He then went on to become a Senior Associate at Hill & Knowlton Canada, one of the largest public affairs firms in the world. Acting in a consultative capacity, Gordon helped private sector firms pursue business opportunities with the federal government

Or, in other words, he lobbied the Minister of National Defence and senior generals to buy the plane, tank, jeep, or gun his client was selling. And now he IS the Minister of National Defence. Hello conflict of interest, how are you? Very good, thanks. This is exactly the kind of thing the CPC's lobbying reform package is supposedly about changing: "move(ing) freely back and forth between elected and non-elected government posts and the world of lobbying."

I have great respect for Mr. O'Connor's military service, and great respect for our military, as regular readers of my little blog know. That's why, while I'm not surprised Harper would make the appointment, I'm astounded that O'Connor would accept it.

The military teaches its officers about leadership and integrity, about doing the right thing even when it's difficult, and about leading by example. He knows this is wrong. He has to. O'Connor should have said, "I'm honoured that you would ask me to serve, Mr. Prime Minister, and I want to be of service to you in any way I can. But I really feel that in the interests of transparency and integrity I could better serve you, my party and my country in another portfolio."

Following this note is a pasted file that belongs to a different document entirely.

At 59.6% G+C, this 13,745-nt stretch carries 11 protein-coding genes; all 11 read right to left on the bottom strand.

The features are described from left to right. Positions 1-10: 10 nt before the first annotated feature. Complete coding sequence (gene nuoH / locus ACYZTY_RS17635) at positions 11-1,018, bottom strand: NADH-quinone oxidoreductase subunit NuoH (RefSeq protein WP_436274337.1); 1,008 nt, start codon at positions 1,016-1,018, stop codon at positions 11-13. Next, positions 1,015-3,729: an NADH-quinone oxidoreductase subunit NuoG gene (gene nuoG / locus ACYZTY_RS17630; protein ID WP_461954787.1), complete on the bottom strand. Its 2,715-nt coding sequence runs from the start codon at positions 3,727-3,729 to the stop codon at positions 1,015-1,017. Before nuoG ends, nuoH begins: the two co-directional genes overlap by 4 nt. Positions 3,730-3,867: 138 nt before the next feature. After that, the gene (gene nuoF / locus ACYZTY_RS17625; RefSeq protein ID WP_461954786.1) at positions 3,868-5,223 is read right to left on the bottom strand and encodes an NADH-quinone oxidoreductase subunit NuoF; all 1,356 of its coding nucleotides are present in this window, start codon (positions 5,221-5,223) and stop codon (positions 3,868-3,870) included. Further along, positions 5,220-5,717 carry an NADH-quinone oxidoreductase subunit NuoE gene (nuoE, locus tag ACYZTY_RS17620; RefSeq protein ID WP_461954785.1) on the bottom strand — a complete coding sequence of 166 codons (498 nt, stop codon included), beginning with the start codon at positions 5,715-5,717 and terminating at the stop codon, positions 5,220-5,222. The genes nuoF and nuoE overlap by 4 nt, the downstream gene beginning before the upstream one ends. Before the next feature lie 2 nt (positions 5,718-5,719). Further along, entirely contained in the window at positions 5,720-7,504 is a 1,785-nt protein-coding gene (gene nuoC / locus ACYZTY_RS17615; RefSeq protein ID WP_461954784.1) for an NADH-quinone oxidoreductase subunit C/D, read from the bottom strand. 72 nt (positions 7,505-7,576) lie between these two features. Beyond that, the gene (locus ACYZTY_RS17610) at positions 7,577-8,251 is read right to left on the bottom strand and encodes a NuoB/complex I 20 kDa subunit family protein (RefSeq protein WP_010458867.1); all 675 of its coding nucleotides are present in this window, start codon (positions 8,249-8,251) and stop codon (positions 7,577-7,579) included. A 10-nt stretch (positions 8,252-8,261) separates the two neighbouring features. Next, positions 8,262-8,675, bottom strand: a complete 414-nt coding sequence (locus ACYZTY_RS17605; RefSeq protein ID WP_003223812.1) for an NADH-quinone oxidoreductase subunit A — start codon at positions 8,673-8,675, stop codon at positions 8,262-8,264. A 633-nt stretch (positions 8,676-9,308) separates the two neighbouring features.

Even if Harper didn't know better, Mr. O'Connor, you should have.

Recommend this Post on Progressive Bloggers


CuriosityKilledTheCat said...

Harper hubris, or Does Harper have a tin ear?

The conventional wisdom now seems to be that Stephen Harper is a political genius, of the same ilk as Napoleon, or Churchill, or – pick your favourite. But what if Harper’s cabinet-making is not a politically astute move by at all, but simply a sign that he has a political tin ear?